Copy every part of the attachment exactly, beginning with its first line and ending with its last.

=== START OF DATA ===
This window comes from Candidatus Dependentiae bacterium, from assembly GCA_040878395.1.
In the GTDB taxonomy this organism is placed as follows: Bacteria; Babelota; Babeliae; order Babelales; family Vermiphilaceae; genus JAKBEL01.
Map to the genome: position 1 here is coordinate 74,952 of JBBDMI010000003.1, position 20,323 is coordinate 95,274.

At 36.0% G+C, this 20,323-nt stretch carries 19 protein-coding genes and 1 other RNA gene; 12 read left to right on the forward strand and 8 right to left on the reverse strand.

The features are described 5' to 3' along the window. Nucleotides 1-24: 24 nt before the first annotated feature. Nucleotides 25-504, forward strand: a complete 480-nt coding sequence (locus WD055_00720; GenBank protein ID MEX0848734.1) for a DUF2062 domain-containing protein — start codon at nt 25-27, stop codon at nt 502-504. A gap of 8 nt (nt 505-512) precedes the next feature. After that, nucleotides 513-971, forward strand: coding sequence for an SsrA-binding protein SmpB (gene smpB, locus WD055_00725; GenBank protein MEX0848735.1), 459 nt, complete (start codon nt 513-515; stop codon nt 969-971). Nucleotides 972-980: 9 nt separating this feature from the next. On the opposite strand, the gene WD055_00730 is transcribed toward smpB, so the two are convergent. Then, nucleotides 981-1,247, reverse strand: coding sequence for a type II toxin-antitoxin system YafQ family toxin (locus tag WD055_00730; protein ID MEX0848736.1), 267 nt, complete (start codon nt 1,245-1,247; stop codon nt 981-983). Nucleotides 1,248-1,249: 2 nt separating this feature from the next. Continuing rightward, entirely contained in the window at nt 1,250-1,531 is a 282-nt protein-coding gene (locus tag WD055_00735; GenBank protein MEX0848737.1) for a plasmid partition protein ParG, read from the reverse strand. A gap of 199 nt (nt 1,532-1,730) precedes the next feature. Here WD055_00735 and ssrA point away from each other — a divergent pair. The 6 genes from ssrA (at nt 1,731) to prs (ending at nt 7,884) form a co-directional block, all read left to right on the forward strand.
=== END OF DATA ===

This window comes from Candidatus Dependentiae bacterium, from assembly GCA_040878395.1.
In the GTDB taxonomy this organism is placed as follows: Bacteria; Babelota; Babeliae; order Babelales; family Vermiphilaceae; genus JAKBEL01.
Map to the genome: position 1 here is coordinate 74,952 of JBBDMI010000003.1, position 20,323 is coordinate 95,274.

At 36.0% G+C, this 20,323-nt stretch carries 19 protein-coding genes and 1 other RNA gene; 12 read left to right on the forward strand and 8 right to left on the reverse strand.

The features are described 5' to 3' along the window. Nucleotides 1-24: 24 nt before the first annotated feature. Nucleotides 25-504, forward strand: a complete 480-nt coding sequence (locus WD055_00720; GenBank protein ID MEX0848734.1) for a DUF2062 domain-containing protein — start codon at nt 25-27, stop codon at nt 502-504. A gap of 8 nt (nt 505-512) precedes the next feature. After that, nucleotides 513-971, forward strand: coding sequence for an SsrA-binding protein SmpB (gene smpB, locus WD055_00725; GenBank protein MEX0848735.1), 459 nt, complete (start codon nt 513-515; stop codon nt 969-971). Nucleotides 972-980: 9 nt separating this feature from the next. On the opposite strand, the gene WD055_00730 is transcribed toward smpB, so the two are convergent. Then, nucleotides 981-1,247, reverse strand: coding sequence for a type II toxin-antitoxin system YafQ family toxin (locus tag WD055_00730; protein ID MEX0848736.1), 267 nt, complete (start codon nt 1,245-1,247; stop codon nt 981-983). Nucleotides 1,248-1,249: 2 nt separating this feature from the next. Continuing rightward, entirely contained in the window at nt 1,250-1,531 is a 282-nt protein-coding gene (locus tag WD055_00735; GenBank protein MEX0848737.1) for a plasmid partition protein ParG, read from the reverse strand. A gap of 199 nt (nt 1,532-1,730) precedes the next feature. Here WD055_00735 and ssrA point away from each other — a divergent pair. The 6 genes from ssrA (at nt 1,731) to prs (ending at nt 7,884) form a co-directional block, all read left to right on the forward strand.